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The Internet: Free or Fee?

The internet: the final free frontier.  Or so many people think.  There is a general perception that the internet is the great Land of the Free.  Everything can be found online, for free, if you look hard enough.  Well, that may be true enough if you intend to ignore laws and place yourself in perilous legal waters.  You can indeed find just about anything that can be digitized online for free.

But, the internet is far from free.  There are no free lunches.  It costs just to use the internet.  Everyone pays for access.  If you have your own account with a service provider, you pay.  If you hop on a neighbor’s open WiFi network, he pays.  If you use the public library or other municipal source, everyone that pays taxes pays.  If you get on at Starbucks or Panera, their customers get to pick up the tab through marginally higher prices (or their shareholders through decreased profits).  Plus, every place you visit online is paid-for.  Hosting isn’t free.  Someone paid to have those digits sent to you.

So, the internet is most certainly not free.  So why does this perception persist?  Because the cost of the internet divided by the sheer quantity of no-additional-cost information available in the form of digits is almost infinitely minuscule.  It is like putting a quarter into a slot machine and hitting a jackpot…every month.  It isn’t free to play, but it might as well be free.

The division of labor on the internet has opened the door wide for specialized information providers.  Just about anyone can tell a story.  People like reading about stories on topics they love.  This aspect of human nature opened the door for the blogging revolution.  Beginning with Matt Drudge breaking the Monica Lewinsky story, the barriers keeping the “little guy” out of the world of “significance” have fallen like the walls of Jericho.

Those barriers were what allowed the monopolist media moguls to maintain control over which sound bytes were heard by the rapt public.  No longer.  The “Old Media” is dying.  The monolithic, top-heavy structure of “mainstream” media is inflexible and cannot cater to individuals.  Without control over information, their profitability has plummeted.

When it comes to general information, or “news,” it is available for free on the specialized blogs.  Why wade through pages of finger-blackening soy ink that you don’t care about in order to find the one story you want?  Just go straight to your trusted blog that has proven itself to be quicker, more accurate, and easier to read when it comes to news in whatever field requires your interest.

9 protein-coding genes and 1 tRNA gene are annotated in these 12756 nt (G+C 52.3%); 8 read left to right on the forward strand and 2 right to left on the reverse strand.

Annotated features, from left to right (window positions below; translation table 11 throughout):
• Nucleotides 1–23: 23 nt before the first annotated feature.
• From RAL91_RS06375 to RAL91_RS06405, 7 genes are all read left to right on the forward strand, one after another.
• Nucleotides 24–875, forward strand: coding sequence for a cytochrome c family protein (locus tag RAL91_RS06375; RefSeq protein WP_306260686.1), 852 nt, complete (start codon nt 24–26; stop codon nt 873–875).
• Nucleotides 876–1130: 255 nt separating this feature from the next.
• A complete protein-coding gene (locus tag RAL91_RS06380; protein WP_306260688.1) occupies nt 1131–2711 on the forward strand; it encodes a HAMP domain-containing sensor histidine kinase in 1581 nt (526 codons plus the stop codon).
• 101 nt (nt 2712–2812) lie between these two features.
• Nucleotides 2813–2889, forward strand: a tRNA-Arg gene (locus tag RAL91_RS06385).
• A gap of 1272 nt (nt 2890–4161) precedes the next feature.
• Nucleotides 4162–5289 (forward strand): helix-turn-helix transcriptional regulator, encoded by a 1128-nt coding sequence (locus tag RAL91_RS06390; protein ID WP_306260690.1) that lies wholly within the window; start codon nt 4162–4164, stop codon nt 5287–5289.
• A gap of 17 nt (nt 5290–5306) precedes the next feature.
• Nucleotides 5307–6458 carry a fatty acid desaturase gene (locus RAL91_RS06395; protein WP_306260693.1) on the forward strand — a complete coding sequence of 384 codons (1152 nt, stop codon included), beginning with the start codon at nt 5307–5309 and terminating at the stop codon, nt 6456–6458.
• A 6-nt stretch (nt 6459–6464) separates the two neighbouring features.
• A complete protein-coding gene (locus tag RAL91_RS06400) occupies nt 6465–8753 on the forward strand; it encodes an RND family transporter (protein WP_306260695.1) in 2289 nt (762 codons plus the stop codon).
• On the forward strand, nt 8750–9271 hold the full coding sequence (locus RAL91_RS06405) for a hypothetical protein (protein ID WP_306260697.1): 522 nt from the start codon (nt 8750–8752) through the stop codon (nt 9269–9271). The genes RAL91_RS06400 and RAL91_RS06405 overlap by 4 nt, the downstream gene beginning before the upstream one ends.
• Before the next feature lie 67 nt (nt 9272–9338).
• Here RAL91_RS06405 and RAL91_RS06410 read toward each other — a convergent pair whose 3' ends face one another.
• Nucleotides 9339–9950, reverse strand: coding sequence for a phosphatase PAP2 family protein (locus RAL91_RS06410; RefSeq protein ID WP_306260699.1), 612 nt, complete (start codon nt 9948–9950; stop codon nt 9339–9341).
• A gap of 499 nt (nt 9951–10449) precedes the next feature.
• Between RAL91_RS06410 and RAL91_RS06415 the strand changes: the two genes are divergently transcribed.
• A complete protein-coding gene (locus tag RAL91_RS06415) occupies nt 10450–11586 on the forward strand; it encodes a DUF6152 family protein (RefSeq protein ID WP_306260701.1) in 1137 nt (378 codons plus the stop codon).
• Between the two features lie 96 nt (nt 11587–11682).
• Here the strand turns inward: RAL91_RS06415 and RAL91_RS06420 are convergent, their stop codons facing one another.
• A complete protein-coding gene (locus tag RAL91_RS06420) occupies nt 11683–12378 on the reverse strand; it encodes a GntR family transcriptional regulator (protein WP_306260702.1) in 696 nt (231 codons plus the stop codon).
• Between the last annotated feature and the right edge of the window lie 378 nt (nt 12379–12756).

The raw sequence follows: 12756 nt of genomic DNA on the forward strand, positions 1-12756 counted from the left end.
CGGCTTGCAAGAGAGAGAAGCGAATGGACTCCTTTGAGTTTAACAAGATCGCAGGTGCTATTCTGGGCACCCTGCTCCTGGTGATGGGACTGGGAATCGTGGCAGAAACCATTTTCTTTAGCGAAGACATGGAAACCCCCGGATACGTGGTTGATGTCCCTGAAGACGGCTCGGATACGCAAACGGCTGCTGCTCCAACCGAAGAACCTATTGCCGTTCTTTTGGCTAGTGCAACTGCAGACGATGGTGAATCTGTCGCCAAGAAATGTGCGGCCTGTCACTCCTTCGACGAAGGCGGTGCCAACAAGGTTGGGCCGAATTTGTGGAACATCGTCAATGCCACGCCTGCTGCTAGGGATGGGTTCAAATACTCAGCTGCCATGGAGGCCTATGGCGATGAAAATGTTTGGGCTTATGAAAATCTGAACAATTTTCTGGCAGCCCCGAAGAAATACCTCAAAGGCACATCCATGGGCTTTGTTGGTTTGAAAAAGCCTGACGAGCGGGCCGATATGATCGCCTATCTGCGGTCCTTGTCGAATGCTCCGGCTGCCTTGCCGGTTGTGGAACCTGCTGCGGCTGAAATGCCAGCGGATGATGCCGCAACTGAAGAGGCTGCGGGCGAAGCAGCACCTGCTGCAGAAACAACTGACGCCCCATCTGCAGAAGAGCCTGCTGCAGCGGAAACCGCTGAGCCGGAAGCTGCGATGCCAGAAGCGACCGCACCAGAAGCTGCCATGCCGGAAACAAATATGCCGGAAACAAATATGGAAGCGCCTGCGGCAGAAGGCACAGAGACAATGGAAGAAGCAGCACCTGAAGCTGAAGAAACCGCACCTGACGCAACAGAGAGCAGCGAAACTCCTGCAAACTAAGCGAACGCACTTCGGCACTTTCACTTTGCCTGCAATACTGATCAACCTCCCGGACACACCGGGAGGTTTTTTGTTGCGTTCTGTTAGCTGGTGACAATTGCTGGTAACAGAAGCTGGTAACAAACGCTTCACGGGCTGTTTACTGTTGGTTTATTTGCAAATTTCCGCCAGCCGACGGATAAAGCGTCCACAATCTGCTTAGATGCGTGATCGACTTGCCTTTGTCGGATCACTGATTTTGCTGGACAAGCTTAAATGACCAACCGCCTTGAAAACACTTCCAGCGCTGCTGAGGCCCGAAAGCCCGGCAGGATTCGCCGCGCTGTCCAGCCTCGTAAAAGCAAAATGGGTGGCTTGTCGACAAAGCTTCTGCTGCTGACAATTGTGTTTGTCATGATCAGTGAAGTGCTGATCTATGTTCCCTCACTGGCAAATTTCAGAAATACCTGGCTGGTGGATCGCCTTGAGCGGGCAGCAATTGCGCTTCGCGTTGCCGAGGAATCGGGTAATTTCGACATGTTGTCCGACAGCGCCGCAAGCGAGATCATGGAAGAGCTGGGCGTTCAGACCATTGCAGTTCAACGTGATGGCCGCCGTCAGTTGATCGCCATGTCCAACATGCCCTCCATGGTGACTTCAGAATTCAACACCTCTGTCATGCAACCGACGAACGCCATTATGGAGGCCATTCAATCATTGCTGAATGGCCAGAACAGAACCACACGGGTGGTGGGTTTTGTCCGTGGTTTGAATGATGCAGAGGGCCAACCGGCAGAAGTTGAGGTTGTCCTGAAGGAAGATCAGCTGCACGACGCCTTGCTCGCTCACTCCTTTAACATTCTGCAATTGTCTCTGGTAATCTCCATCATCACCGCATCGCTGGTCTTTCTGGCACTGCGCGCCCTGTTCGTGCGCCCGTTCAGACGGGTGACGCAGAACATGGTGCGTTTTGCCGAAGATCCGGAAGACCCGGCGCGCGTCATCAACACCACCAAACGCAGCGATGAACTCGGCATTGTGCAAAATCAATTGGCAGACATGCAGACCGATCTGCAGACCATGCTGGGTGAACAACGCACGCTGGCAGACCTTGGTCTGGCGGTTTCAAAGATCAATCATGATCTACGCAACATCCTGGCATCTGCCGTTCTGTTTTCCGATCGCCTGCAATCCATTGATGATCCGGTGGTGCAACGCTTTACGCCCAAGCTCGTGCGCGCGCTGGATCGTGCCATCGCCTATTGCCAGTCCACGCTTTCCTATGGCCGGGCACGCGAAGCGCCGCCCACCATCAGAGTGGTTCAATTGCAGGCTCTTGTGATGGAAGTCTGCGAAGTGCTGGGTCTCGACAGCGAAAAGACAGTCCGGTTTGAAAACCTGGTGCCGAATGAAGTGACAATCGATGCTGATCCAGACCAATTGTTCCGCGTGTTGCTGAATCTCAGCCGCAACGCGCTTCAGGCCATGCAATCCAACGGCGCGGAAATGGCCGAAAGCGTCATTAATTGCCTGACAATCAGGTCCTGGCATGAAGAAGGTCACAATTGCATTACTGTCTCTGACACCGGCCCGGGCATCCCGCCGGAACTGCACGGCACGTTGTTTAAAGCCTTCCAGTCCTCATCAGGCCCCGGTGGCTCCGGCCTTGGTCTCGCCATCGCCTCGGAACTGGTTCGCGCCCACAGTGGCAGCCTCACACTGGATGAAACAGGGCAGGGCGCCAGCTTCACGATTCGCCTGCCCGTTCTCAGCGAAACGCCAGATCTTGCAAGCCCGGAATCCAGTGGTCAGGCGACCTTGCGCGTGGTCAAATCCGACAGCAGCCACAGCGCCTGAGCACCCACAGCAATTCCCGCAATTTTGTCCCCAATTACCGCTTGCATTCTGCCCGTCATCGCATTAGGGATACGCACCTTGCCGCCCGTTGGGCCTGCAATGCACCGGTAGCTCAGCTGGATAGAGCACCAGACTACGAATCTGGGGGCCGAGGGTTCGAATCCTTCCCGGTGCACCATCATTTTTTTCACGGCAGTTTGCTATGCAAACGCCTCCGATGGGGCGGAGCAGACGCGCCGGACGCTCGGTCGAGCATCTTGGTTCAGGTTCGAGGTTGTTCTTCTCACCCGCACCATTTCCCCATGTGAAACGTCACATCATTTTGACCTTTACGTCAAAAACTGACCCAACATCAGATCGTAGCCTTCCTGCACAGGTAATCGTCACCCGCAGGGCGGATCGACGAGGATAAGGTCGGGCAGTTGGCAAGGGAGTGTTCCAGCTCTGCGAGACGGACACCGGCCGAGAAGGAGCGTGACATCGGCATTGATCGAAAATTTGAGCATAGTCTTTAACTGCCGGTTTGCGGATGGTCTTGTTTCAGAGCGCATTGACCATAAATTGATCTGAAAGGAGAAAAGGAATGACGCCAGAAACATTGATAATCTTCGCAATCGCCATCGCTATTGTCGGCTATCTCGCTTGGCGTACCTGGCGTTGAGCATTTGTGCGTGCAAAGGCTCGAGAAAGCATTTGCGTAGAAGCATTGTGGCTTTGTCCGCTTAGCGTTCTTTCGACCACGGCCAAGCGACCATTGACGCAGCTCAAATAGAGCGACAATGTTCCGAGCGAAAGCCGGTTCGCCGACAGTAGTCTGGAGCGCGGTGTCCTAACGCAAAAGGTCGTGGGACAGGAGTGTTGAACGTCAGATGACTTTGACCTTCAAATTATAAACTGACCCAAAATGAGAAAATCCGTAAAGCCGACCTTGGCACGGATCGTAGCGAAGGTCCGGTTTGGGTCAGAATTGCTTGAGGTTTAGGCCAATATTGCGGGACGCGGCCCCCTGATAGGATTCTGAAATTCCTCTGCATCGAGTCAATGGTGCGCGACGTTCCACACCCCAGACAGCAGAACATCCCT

And that is just what people are doing. In his book, Free: The Future of a Radical Price The Internet: Free or Fee?, Chris Anderson argues that the business model of “free” is possible because we can then sell premium products.  By giving part of our expertise away, we can develop trust, hold back some critical information, and then sell more complete or deluxe versions to those people we have proven our merit to.  This business model works, particularly online, and is why freebies are one of the necessary components of a business website.

But, it will rarely work in fields where decentralization has proven superior to centralization, either in retrieval or delivery (or both).  For example, bloggers have proven themselves quicker and more comprehensive than the oldspapers when taken collectively.  YouTube and Google Video, along with the ubiquitous nature of cell phone cameras, have brought accountability to abusers of power (in some cases).  Rare is the television network who would air such footage.

Wikipedia’s decentralized editors have proven a collective force.  Encyclopedia companies are bankrupt or soon will be.  Netflix’s decentralized delivery system (you pick up your videos in your mailbox instead of at Blockbuster) has put the writing on the wall for most rental shops.

So, what is the point of all of this?

Enter Rupert Murdoch.

He is an old school media tycoon.  He most certainly isn’t new school.  And, when it comes to the internet being free or fee, he just doesn’t get it.  Being a fan of the internet, I’m glad he doesn’t get it.  I think decentralization and freedom of information is a good thing.  I like his approach because his approach will make his monolithic media empire even less relevant, thus opening the door for wider dissemination of more information – at least information that has nothing to do with Britney Spears or Paris Hilton’s latest scandals.

So, what’s the deal?  He wants to make people pay him for his slant.  And, he has recently announced that he is going to limit the search engines’ access to his content.  I, for one, say, “hoooray!”

And, to Rupert: let me know how that works for you.

If his was not a centralized media empire, he might be able to sell a premium product.  Since he now lives in the digital age, he might not be selling much of anything before too long…

You can read more and differing opinions on the Free vs. Fee conundrum here and here.

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